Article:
Area in the Pantanal cleared for planting soy.
Credit: Alcides Faria / Ecologia e Ação
Pantanal Indians Assailed by Deforestation
By Mario Osava, Special to Tierramérica*
Aggressive farming and industry are advancing over the lands of the indigenous people of Mato Grosso do Sul in actions that are as insidious as they are devastating.
CAMPO GRANDE, Brazil, Feb 4 (Tierramérica).- The indigenous peoples of the central-western Brazilian state of Mato Grosso do Sul do not look like the tribes portrayed in film, with colorful clothing and adornments and living from nature in the Amazon jungle. But some of their problems are similar to their Amazonian counterparts, and in some cases even more serious.
The ones that stand out are the lack of land to grow crops the destruction of the environment.
The few who are lucky enough to have forest face the threat of losing it. That is the case of those who live in the Mato Grosso Pantanal, a wetland ecosystem whose preservation is among the national environmental concerns, although the focus tends to be on the Amazon.
Forests in the settlement area of the Kadiweu are logged to feed the growing demand of the steel mill in Corumbá, in the heart of the Pantanal, said Alessandro Menezes, president of the non-governmental organization Ecology and Action, in a Tierramérica interview.
The MMX company, which since 2007 has been producing steel or pig iron in Corumbá, has already faced a ban for using illegal plant-based charcoal, but continues to operate under a temporary judicial order.
The environmental authorities have twice seized the charcoal coming from the native forests and destined for the steel mill.
Before building the plant, MMX had signed an agreement with the Attorney General's Office and the state government to acquire coal only from reforested areas, not virgin forests. For violating the agreement several times, the company was fined one million reais (560,000 dollars).
The needs of the Corumbá mining-steel center, which involves four large companies, far outstrips the available plant-based charcoal that can be produced by nearby reforestation projects, says Sonia Hess, professor at the Federal University of Mato Grosso do Sul.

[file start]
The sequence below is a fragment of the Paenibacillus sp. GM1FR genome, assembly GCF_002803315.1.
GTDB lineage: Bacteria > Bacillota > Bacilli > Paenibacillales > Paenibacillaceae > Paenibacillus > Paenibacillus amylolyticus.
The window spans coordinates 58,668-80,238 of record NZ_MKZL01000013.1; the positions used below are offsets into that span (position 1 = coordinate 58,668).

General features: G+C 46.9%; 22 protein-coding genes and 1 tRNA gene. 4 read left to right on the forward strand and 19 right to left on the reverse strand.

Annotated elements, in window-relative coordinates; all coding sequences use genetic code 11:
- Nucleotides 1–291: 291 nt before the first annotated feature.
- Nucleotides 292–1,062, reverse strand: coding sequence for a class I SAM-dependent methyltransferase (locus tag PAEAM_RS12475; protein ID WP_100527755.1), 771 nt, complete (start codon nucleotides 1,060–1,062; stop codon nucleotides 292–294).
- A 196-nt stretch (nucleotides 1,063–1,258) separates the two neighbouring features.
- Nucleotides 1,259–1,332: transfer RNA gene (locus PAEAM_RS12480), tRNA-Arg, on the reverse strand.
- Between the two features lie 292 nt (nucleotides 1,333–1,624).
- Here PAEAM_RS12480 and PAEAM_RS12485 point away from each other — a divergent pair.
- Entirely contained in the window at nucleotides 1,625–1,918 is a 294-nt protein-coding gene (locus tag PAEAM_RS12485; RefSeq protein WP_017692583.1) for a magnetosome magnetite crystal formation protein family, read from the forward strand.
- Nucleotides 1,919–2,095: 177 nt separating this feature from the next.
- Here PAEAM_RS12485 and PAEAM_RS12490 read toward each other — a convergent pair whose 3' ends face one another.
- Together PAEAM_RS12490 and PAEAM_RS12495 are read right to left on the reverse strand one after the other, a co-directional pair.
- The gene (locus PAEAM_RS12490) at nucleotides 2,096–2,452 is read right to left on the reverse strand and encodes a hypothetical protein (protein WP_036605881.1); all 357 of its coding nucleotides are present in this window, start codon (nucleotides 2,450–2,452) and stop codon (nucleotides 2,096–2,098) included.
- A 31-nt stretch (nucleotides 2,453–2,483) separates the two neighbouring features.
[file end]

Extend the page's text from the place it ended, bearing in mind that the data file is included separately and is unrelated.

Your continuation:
As a result, nearly 3,500 tons of native trees are turned into charcoal each day.
Furthermore, the environmental authorities state that native Mato Grosso forests also supply the steel mills in neighboring Minas Gerais state. This industrial sector is known for having devastated extensive stretches of forest in that southern state and repeating the damage in the eastern Amazon, related to the exploitation of immense reserves of iron ore in Sierra de Carajás, in the northern state of Pará.
The charcoal producers are taking advantage of the fact that part of the Kadiweu territory "is in litigation, still occupied by large landowners," despite recognition that it is indigenous land, said Menezes. Also under threat are areas of another native community of the Pantanal, the Terena peoples, he added.
In Taunay, one of the Terena areas, deforestation has accelerated recently because of the possibility of future delineation and handover to indigenous possession, said Lisio Lili, a Terena and former local leader of the National Indigenous Foundation. Charcoal and cattle are the interests behind the destruction of the forests, he said.
"We are drawing up a map of the indigenous communities of the Pantanal," in order to collect their memories and realities, as well as understanding their future in terms of threats, like deforestation and the advances of monoculture farming, and also in terms of possible productive and educational development, Lili told Tierramérica. The environmentalists "are our allies," he stressed.
The defense of the Pantanal is among the government priorities. This wetland area, which extends into Bolivia and Paraguay, holds vast biological diversity and is an eco-tourism destination.
In the 1980s there were many international campaigns to protect its wildlife, especially the "jacaré" (Caiman yacare), a caiman that has been overexploited to harvest its skin for export.
The Pantanal wildlife is also threatened by a channel to connect the Paraguay and Paraná rivers, and by the expansion of crops like soybeans and sugarcane, notes Menezes.
Expanding the channel -- increasingly important for exporting steel and farm products through Paraguay and the River Plate -- requires megaprojects that would alter the flows of the watershed and throw the Pantanal ecosystem into imbalance, environmentalists fear.
In other parts of Mato Grosso do Sul, which is home to Brazil's second largest indigenous population after Amazonas state, the problems are different. The Guaraní, who represent 60 percent of the nearly 65,000 Indians in the state, are fighting desperately to expand their land titles, even if they are completely deforested.
Unlike the Kadiweu, whose nearly 2,000 members have a reserve of 538,536 hectares, the Guaraní -- especially the Kaiwoá branch, the most numerous in Mato Grosso do Sul -- live in "confinement", according to anthropologists.
In Dourados, a municipality rich in agriculture, more than 12,000 indigenous peoples live on just 3,500 hectares, and with no forests, in stark contrast to a community with nomadic forest traditions.
Because the land is insufficient to sustain them, many work for wages, mostly as sugarcane cutters. The desperation is seen as one of the reasons behind high murder and suicide rates among the Kaiwoá.
* Mario Osava is an IPS correspondent.